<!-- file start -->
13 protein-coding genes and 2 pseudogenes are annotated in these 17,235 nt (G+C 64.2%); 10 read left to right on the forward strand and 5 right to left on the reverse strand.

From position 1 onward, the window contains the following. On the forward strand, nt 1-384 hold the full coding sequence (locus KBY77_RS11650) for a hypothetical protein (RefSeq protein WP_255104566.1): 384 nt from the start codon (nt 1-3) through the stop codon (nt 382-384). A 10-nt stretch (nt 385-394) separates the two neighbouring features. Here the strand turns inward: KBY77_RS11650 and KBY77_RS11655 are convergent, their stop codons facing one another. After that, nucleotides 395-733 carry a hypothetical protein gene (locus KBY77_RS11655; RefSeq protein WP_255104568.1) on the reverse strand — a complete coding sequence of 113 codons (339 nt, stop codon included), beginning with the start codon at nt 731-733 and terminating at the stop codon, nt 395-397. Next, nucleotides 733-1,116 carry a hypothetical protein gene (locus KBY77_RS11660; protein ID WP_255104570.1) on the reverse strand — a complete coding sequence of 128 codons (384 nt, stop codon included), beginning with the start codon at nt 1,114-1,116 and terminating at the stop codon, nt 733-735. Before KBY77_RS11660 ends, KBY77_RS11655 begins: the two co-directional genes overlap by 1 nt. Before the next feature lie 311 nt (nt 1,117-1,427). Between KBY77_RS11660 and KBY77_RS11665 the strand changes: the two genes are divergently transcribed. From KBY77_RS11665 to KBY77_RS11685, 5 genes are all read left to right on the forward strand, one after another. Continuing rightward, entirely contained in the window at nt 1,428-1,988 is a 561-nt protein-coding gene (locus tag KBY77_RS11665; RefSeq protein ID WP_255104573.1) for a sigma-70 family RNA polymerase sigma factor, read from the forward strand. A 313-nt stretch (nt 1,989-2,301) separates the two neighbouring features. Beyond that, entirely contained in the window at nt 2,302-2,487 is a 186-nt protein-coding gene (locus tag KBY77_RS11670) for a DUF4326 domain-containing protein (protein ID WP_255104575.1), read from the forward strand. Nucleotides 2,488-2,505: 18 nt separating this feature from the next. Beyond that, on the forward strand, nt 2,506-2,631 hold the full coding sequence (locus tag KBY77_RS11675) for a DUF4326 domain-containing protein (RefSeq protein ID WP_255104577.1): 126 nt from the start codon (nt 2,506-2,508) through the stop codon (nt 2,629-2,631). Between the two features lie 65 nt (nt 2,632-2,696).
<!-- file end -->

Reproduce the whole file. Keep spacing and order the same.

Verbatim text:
13 protein-coding genes and 2 pseudogenes are annotated in these 17,235 nt (G+C 64.2%); 10 read left to right on the forward strand and 5 right to left on the reverse strand.

From position 1 onward, the window contains the following. On the forward strand, nt 1-384 hold the full coding sequence (locus KBY77_RS11650) for a hypothetical protein (RefSeq protein WP_255104566.1): 384 nt from the start codon (nt 1-3) through the stop codon (nt 382-384). A 10-nt stretch (nt 385-394) separates the two neighbouring features. Here the strand turns inward: KBY77_RS11650 and KBY77_RS11655 are convergent, their stop codons facing one another. After that, nucleotides 395-733 carry a hypothetical protein gene (locus KBY77_RS11655; RefSeq protein WP_255104568.1) on the reverse strand — a complete coding sequence of 113 codons (339 nt, stop codon included), beginning with the start codon at nt 731-733 and terminating at the stop codon, nt 395-397. Next, nucleotides 733-1,116 carry a hypothetical protein gene (locus KBY77_RS11660; protein ID WP_255104570.1) on the reverse strand — a complete coding sequence of 128 codons (384 nt, stop codon included), beginning with the start codon at nt 1,114-1,116 and terminating at the stop codon, nt 733-735. Before KBY77_RS11660 ends, KBY77_RS11655 begins: the two co-directional genes overlap by 1 nt. Before the next feature lie 311 nt (nt 1,117-1,427). Between KBY77_RS11660 and KBY77_RS11665 the strand changes: the two genes are divergently transcribed. From KBY77_RS11665 to KBY77_RS11685, 5 genes are all read left to right on the forward strand, one after another. Continuing rightward, entirely contained in the window at nt 1,428-1,988 is a 561-nt protein-coding gene (locus tag KBY77_RS11665; RefSeq protein ID WP_255104573.1) for a sigma-70 family RNA polymerase sigma factor, read from the forward strand. A 313-nt stretch (nt 1,989-2,301) separates the two neighbouring features. Beyond that, entirely contained in the window at nt 2,302-2,487 is a 186-nt protein-coding gene (locus tag KBY77_RS11670) for a DUF4326 domain-containing protein (protein ID WP_255104575.1), read from the forward strand. Nucleotides 2,488-2,505: 18 nt separating this feature from the next. Beyond that, on the forward strand, nt 2,506-2,631 hold the full coding sequence (locus tag KBY77_RS11675) for a DUF4326 domain-containing protein (RefSeq protein ID WP_255104577.1): 126 nt from the start codon (nt 2,506-2,508) through the stop codon (nt 2,629-2,631). Between the two features lie 65 nt (nt 2,632-2,696).